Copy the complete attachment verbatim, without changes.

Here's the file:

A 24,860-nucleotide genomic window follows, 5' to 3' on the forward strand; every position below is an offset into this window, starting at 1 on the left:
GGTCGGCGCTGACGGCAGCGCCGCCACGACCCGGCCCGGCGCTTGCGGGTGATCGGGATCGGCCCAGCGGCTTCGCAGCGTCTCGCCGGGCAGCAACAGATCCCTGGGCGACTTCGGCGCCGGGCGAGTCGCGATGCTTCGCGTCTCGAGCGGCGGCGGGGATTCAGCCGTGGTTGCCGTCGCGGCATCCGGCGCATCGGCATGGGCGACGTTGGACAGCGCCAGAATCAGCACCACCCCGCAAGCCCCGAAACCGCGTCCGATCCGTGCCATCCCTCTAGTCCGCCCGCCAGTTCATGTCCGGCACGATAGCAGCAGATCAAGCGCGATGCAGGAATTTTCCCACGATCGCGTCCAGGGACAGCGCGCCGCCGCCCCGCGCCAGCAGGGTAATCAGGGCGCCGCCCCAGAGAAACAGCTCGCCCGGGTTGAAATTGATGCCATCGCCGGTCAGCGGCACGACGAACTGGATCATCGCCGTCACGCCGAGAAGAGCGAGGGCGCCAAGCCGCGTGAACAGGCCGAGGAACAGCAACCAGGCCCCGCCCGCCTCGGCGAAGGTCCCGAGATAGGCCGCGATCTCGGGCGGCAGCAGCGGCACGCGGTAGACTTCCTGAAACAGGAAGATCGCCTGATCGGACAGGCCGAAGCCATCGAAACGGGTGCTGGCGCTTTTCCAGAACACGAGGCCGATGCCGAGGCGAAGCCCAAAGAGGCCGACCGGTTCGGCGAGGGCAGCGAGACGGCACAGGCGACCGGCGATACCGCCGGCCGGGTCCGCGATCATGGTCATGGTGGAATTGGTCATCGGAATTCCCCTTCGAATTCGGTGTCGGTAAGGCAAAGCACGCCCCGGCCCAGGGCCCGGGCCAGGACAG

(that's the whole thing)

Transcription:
A 24,860-nucleotide genomic window follows, 5' to 3' on the forward strand; every position below is an offset into this window, starting at 1 on the left:
GGTCGGCGCTGACGGCAGCGCCGCCACGACCCGGCCCGGCGCTTGCGGGTGATCGGGATCGGCCCAGCGGCTTCGCAGCGTCTCGCCGGGCAGCAACAGATCCCTGGGCGACTTCGGCGCCGGGCGAGTCGCGATGCTTCGCGTCTCGAGCGGCGGCGGGGATTCAGCCGTGGTTGCCGTCGCGGCATCCGGCGCATCGGCATGGGCGACGTTGGACAGCGCCAGAATCAGCACCACCCCGCAAGCCCCGAAACCGCGTCCGATCCGTGCCATCCCTCTAGTCCGCCCGCCAGTTCATGTCCGGCACGATAGCAGCAGATCAAGCGCGATGCAGGAATTTTCCCACGATCGCGTCCAGGGACAGCGCGCCGCCGCCCCGCGCCAGCAGGGTAATCAGGGCGCCGCCCCAGAGAAACAGCTCGCCCGGGTTGAAATTGATGCCATCGCCGGTCAGCGGCACGACGAACTGGATCATCGCCGTCACGCCGAGAAGAGCGAGGGCGCCAAGCCGCGTGAACAGGCCGAGGAACAGCAACCAGGCCCCGCCCGCCTCGGCGAAGGTCCCGAGATAGGCCGCGATCTCGGGCGGCAGCAGCGGCACGCGGTAGACTTCCTGAAACAGGAAGATCGCCTGATCGGACAGGCCGAAGCCATCGAAACGGGTGCTGGCGCTTTTCCAGAACACGAGGCCGATGCCGAGGCGAAGCCCAAAGAGGCCGACCGGTTCGGCGAGGGCAGCGAGACGGCACAGGCGACCGGCGATACCGCCGGCCGGGTCCGCGATCATGGTCATGGTGGAATTGGTCATCGGAATTCCCCTTCGAATTCGGTGTCGGTAAGGCAAAGCACGCCCCGGCCCAGGGCCCGGGCCAGGACAG